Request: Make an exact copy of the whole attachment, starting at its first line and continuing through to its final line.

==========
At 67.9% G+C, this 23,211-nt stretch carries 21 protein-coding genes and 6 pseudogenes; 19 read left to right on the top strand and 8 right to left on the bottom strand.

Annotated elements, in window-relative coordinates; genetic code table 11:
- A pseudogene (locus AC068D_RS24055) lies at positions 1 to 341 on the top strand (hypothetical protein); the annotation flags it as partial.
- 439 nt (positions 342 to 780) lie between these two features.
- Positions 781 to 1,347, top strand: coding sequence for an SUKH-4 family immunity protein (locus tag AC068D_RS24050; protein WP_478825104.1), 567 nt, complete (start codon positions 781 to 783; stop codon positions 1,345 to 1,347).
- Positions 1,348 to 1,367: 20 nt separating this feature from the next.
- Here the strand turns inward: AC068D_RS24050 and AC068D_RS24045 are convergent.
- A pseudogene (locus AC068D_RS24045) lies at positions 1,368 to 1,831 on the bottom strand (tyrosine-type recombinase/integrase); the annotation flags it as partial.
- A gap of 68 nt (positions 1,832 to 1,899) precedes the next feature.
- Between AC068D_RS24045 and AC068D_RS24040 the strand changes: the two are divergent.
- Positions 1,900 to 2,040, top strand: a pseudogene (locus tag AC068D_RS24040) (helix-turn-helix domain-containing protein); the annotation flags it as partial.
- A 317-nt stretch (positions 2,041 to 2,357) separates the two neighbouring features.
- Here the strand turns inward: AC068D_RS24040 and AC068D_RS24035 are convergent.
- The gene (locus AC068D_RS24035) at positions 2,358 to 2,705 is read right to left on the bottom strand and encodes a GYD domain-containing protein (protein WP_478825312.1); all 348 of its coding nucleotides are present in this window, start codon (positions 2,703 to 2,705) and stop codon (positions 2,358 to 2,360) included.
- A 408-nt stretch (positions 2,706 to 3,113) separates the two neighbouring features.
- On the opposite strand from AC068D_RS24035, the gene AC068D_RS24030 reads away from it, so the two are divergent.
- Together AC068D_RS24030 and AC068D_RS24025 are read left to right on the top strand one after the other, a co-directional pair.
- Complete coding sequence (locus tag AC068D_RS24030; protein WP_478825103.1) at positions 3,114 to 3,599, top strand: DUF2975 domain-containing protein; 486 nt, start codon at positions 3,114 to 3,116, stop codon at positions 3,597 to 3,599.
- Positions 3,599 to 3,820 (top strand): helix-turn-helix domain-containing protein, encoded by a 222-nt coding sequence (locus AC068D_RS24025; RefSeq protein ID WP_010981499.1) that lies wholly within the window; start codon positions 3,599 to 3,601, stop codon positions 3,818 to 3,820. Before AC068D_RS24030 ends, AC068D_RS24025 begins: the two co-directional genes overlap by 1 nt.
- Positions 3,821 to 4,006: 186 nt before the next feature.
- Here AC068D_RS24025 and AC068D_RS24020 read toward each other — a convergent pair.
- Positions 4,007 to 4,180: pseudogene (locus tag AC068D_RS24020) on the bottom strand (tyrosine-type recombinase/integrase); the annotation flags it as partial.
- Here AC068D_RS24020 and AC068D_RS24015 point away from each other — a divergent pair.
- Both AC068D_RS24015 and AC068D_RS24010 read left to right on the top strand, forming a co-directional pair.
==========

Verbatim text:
At 67.9% G+C, this 23,211-nt stretch carries 21 protein-coding genes and 6 pseudogenes; 19 read left to right on the top strand and 8 right to left on the bottom strand.

Annotated elements, in window-relative coordinates; genetic code table 11:
- A pseudogene (locus AC068D_RS24055) lies at positions 1 to 341 on the top strand (hypothetical protein); the annotation flags it as partial.
- 439 nt (positions 342 to 780) lie between these two features.
- Positions 781 to 1,347, top strand: coding sequence for an SUKH-4 family immunity protein (locus tag AC068D_RS24050; protein WP_478825104.1), 567 nt, complete (start codon positions 781 to 783; stop codon positions 1,345 to 1,347).
- Positions 1,348 to 1,367: 20 nt separating this feature from the next.
- Here the strand turns inward: AC068D_RS24050 and AC068D_RS24045 are convergent.
- A pseudogene (locus AC068D_RS24045) lies at positions 1,368 to 1,831 on the bottom strand (tyrosine-type recombinase/integrase); the annotation flags it as partial.
- A gap of 68 nt (positions 1,832 to 1,899) precedes the next feature.
- Between AC068D_RS24045 and AC068D_RS24040 the strand changes: the two are divergent.
- Positions 1,900 to 2,040, top strand: a pseudogene (locus tag AC068D_RS24040) (helix-turn-helix domain-containing protein); the annotation flags it as partial.
- A 317-nt stretch (positions 2,041 to 2,357) separates the two neighbouring features.
- Here the strand turns inward: AC068D_RS24040 and AC068D_RS24035 are convergent.
- The gene (locus AC068D_RS24035) at positions 2,358 to 2,705 is read right to left on the bottom strand and encodes a GYD domain-containing protein (protein WP_478825312.1); all 348 of its coding nucleotides are present in this window, start codon (positions 2,703 to 2,705) and stop codon (positions 2,358 to 2,360) included.
- A 408-nt stretch (positions 2,706 to 3,113) separates the two neighbouring features.
- On the opposite strand from AC068D_RS24035, the gene AC068D_RS24030 reads away from it, so the two are divergent.
- Together AC068D_RS24030 and AC068D_RS24025 are read left to right on the top strand one after the other, a co-directional pair.
- Complete coding sequence (locus tag AC068D_RS24030; protein WP_478825103.1) at positions 3,114 to 3,599, top strand: DUF2975 domain-containing protein; 486 nt, start codon at positions 3,114 to 3,116, stop codon at positions 3,597 to 3,599.
- Positions 3,599 to 3,820 (top strand): helix-turn-helix domain-containing protein, encoded by a 222-nt coding sequence (locus AC068D_RS24025; RefSeq protein ID WP_010981499.1) that lies wholly within the window; start codon positions 3,599 to 3,601, stop codon positions 3,818 to 3,820. Before AC068D_RS24030 ends, AC068D_RS24025 begins: the two co-directional genes overlap by 1 nt.
- Positions 3,821 to 4,006: 186 nt before the next feature.
- Here AC068D_RS24025 and AC068D_RS24020 read toward each other — a convergent pair.
- Positions 4,007 to 4,180: pseudogene (locus tag AC068D_RS24020) on the bottom strand (tyrosine-type recombinase/integrase); the annotation flags it as partial.
- Here AC068D_RS24020 and AC068D_RS24015 point away from each other — a divergent pair.
- Both AC068D_RS24015 and AC068D_RS24010 read left to right on the top strand, forming a co-directional pair.